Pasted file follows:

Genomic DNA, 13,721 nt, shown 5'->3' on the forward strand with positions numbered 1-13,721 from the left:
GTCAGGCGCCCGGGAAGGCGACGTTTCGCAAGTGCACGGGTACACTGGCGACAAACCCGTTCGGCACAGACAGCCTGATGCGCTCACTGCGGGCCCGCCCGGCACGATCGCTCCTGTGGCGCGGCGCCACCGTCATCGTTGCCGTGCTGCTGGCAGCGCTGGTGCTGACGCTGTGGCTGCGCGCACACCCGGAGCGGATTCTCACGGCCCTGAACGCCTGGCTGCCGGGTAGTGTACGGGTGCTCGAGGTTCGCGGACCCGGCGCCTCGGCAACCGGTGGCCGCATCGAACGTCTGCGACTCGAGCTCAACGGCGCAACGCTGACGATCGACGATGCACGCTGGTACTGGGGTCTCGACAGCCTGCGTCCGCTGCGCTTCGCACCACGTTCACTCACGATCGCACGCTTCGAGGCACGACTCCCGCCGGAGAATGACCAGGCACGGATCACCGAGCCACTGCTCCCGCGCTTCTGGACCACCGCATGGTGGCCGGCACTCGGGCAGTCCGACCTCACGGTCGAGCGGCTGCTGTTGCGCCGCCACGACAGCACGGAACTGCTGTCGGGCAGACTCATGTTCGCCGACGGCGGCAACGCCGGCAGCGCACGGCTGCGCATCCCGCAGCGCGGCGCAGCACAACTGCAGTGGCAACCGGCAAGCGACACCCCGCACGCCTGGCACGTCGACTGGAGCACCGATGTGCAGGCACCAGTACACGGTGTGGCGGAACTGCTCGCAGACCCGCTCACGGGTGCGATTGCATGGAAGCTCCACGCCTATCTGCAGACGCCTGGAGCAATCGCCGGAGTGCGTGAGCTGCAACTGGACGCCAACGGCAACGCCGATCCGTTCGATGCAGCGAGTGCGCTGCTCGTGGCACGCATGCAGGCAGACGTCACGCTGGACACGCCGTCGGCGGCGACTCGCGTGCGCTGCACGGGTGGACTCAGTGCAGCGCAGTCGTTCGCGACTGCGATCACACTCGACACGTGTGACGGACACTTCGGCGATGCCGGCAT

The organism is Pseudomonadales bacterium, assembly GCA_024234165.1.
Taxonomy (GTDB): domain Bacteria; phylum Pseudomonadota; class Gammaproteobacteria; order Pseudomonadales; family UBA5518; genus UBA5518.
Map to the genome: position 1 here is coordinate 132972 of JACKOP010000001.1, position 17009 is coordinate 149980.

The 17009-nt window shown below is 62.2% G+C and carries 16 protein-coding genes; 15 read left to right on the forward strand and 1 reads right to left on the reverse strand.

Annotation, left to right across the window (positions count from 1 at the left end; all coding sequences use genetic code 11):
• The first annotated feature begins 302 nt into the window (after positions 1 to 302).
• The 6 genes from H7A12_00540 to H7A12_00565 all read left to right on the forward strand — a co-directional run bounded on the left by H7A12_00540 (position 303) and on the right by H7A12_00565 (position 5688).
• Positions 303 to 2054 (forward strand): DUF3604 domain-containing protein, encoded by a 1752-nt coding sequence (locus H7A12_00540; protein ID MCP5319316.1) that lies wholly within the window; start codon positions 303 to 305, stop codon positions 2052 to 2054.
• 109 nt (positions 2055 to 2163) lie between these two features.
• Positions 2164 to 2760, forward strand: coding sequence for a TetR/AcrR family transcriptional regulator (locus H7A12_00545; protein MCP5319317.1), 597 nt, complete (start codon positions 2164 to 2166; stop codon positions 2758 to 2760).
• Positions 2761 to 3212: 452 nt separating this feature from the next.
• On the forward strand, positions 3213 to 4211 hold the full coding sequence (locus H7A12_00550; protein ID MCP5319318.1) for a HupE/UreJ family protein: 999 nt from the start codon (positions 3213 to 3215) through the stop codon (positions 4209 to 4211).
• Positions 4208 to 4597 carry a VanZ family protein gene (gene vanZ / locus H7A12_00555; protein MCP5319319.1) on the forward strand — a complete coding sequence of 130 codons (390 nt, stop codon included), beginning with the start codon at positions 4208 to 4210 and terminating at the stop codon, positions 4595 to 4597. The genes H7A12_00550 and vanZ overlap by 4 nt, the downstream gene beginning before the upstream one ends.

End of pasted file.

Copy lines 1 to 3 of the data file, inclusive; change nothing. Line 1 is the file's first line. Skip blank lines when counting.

Genomic DNA, 13,721 nt, shown 5'->3' on the forward strand with positions numbered 1-13,721 from the left:
GTCAGGCGCCCGGGAAGGCGACGTTTCGCAAGTGCACGGGTACACTGGCGACAAACCCGTTCGGCACAGACAGCCTGATGCGCTCACTGCGGGCCCGCCCGGCACGATCGCTCCTGTGGCGCGGCGCCACCGTCATCGTTGCCGTGCTGCTGGCAGCGCTGGTGCTGACGCTGTGGCTGCGCGCACACCCGGAGCGGATTCTCACGGCCCTGAACGCCTGGCTGCCGGGTAGTGTACGGGTGCTCGAGGTTCGCGGACCCGGCGCCTCGGCAACCGGTGGCCGCATCGAACGTCTGCGACTCGAGCTCAACGGCGCAACGCTGACGATCGACGATGCACGCTGGTACTGGGGTCTCGACAGCCTGCGTCCGCTGCGCTTCGCACCACGTTCACTCACGATCGCACGCTTCGAGGCACGACTCCCGCCGGAGAATGACCAGGCACGGATCACCGAGCCACTGCTCCCGCGCTTCTGGACCACCGCATGGTGGCCGGCACTCGGGCAGTCCGACCTCACGGTCGAGCGGCTGCTGTTGCGCCGCCACGACAGCACGGAACTGCTGTCGGGCAGACTCATGTTCGCCGACGGCGGCAACGCCGGCAGCGCACGGCTGCGCATCCCGCAGCGCGGCGCAGCACAACTGCAGTGGCAACCGGCAAGCGACACCCCGCACGCCTGGCACGTCGACTGGAGCACCGATGTGCAGGCACCAGTACACGGTGTGGCGGAACTGCTCGCAGACCCGCTCACGGGTGCGATTGCATGGAAGCTCCACGCCTATCTGCAGACGCCTGGAGCAATCGCCGGAGTGCGTGAGCTGCAACTGGACGCCAACGGCAACGCCGATCCGTTCGATGCAGCGAGTGCGCTGCTCGTGGCACGCATGCAGGCAGACGTCACGCTGGACACGCCGTCGGCGGCGACTCGCGTGCGCTGCACGGGTGGACTCAGTGCAGCGCAGTCGTTCGCGACTGCGATCACACTCGACACGTGTGACGGACACTTCGGCGATGCCGGCAT

The organism is Pseudomonadales bacterium, assembly GCA_024234165.1.